symmetry; thus H4[b] (red), in what we now define as the “northern hemisphere”, points up, but H4[f] (brown), in the “southern hemisphere”, points down (etc.). (Needless to say, these directionalities are better-appreciated in the virtual 3-D model than on a flat page).
3.2. New Histone Model
We are now ready to look at the new protamine-based model of histone-DNA structure. (An extensive presentation of this new model, in PowerPoint slide format, appears elsewhere  ). Figure 7 shows the axial view. The only difference between this figure and Figure 4 is that the unordered N-termini in Figure 4 are portrayed here as being highly-ordered.
The upper panel, Figure 7(A), is an all-ribbon “perspective” view, showing four Wu straight-ladder tetraplexes rising up from the octamer core (and extending in the opposite direction as well, although we cannot see that), at an angle normal to the histone equatorial plane defined above.
Figure 7. Axial view of the new nucleosome structure. (A) shows an all-ribbon perspective view. (B) is a hybrid view; the octamer core is portrayed as ribbons, but the N-terminal protein-DNA complexes are portrayed as non-perspective atomic models. In (B), the labels in the lower left-hand corner of the octamer show the two β-strands which support the DNA tetraplex between them. The α-helix in the upper right of (B) is an additional helix not found in the crystal structure, as explained later in the text.
Figure 7(B), the lower panel, is a hybrid view. The core is still portrayed as ribbons, but to better-demonstrate certain features of the structure, the N-termini and their associated DNA have been portrayed as “non-perspective” atomic models.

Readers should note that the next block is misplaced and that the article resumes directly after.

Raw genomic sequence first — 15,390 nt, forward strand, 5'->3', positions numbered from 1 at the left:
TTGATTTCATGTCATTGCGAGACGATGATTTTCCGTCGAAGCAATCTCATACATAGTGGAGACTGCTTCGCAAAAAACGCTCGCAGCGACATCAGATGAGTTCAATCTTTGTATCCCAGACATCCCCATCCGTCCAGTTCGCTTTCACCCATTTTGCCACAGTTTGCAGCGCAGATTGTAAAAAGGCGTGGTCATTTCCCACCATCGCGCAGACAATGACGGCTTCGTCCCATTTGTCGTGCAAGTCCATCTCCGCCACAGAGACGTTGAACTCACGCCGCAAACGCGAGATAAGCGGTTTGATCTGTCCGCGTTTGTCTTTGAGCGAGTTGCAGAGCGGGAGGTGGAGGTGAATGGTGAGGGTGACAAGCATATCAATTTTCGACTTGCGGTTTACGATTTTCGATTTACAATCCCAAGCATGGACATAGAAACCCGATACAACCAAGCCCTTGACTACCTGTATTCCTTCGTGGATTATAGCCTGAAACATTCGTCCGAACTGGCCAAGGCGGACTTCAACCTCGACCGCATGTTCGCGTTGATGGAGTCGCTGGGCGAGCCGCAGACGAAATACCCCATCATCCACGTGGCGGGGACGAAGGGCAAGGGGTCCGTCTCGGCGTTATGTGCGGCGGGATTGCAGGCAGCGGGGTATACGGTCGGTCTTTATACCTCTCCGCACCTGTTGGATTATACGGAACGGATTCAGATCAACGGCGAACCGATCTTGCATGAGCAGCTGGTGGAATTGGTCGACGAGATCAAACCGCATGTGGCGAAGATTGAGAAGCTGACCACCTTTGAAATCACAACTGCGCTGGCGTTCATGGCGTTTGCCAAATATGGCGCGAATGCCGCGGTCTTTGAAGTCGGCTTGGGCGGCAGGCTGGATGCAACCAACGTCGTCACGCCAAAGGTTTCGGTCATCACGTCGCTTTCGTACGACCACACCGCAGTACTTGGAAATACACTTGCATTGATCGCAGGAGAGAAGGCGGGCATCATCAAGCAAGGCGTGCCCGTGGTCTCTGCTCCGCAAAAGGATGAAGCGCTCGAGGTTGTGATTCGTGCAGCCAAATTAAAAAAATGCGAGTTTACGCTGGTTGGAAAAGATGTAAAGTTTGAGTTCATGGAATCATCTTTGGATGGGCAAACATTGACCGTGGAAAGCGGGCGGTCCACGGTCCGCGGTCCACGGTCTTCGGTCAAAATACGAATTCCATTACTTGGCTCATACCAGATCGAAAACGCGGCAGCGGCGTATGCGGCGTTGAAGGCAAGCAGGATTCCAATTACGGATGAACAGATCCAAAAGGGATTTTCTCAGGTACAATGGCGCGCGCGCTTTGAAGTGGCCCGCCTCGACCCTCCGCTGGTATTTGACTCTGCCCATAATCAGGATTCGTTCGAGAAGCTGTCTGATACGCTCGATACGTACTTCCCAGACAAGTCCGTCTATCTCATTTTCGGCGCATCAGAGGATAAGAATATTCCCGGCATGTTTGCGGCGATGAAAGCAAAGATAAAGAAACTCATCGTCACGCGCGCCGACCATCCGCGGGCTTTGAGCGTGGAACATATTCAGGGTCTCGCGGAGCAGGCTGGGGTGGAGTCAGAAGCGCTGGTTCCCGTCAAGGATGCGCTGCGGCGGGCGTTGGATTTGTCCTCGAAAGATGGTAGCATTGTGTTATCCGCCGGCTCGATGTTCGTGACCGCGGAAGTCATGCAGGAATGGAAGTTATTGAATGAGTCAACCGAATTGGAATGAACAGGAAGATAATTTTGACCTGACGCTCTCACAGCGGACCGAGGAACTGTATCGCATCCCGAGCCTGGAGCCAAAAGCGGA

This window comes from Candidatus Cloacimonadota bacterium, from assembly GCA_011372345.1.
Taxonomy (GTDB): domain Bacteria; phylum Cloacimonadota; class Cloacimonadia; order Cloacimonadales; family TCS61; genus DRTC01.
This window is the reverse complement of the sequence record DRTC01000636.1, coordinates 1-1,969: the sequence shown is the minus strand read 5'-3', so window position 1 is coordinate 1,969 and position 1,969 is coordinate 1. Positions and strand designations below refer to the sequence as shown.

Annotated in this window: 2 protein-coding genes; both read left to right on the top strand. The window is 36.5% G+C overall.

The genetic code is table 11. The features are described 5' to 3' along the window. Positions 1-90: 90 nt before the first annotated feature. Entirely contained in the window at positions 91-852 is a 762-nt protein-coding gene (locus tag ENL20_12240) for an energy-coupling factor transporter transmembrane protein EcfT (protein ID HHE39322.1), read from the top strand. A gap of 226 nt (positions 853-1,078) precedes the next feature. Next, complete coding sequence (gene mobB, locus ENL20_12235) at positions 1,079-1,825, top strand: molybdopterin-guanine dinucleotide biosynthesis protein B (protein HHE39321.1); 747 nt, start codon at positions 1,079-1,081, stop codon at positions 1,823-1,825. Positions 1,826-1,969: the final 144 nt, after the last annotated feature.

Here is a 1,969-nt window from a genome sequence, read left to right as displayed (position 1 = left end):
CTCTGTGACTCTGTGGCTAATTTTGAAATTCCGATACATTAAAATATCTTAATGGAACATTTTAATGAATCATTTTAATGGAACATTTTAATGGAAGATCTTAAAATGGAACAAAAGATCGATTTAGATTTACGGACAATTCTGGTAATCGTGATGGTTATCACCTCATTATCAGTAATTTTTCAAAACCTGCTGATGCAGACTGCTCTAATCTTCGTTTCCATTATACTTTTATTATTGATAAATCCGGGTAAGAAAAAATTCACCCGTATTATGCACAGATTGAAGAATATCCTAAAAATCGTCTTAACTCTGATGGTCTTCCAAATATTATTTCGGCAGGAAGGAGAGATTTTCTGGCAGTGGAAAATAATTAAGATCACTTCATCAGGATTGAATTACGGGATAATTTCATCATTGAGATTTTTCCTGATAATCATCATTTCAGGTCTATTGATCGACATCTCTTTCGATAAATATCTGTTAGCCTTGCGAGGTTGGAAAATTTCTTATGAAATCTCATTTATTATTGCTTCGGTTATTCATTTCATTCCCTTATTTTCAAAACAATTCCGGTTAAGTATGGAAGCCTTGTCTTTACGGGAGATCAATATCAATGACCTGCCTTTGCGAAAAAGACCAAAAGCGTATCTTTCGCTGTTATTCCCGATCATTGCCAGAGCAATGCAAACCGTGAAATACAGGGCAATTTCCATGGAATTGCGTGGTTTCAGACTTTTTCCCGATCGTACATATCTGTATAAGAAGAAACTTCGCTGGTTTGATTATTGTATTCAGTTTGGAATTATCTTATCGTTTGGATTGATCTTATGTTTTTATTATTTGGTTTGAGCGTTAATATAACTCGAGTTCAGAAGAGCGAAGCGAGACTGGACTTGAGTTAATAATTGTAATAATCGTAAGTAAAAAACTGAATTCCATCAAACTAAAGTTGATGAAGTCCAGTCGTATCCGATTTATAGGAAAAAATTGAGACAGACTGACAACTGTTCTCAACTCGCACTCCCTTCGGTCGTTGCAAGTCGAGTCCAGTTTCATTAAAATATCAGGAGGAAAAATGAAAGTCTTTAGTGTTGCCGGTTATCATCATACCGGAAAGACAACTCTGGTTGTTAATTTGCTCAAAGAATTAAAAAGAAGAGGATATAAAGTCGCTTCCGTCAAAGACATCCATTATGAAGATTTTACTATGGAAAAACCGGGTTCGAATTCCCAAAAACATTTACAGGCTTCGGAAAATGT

The nucleosome, previously a quasi-circular shape, is now approximately square-shaped, with a DNA tetraplex in each of its four corners. The orientations of the DNA/protein complexes at the corners are not all the same, because in modeling them, I have endeavored to follow, as closely as possible, the natural directions of the N-termini as they emerge from the core of the Luger et al.  crystal structure, which directions are not all the same.
Specifically, with respect to the two H3-H4 corners at the top of Figure 7(B) (i.e., the white/red H3[a]/H4[b] corner on the right, and the yellow/brown H3[e]/H4[f] corner on the left), the DNA tetraplex “X” shapes are oriented in a direction approximately parallel to the x-axis of the drawing.
With respect to the two H2A-H2B corners at the bottom of Figure 7(B) (i.e., the green/blue H2A[c]/H2B[d] corner on the left, and the turquoise/pink H2A[g]/H2B[h] corner on the right), the DNA tetraplexes appear to be oriented along lines which emanate radially from the center of the octamer core.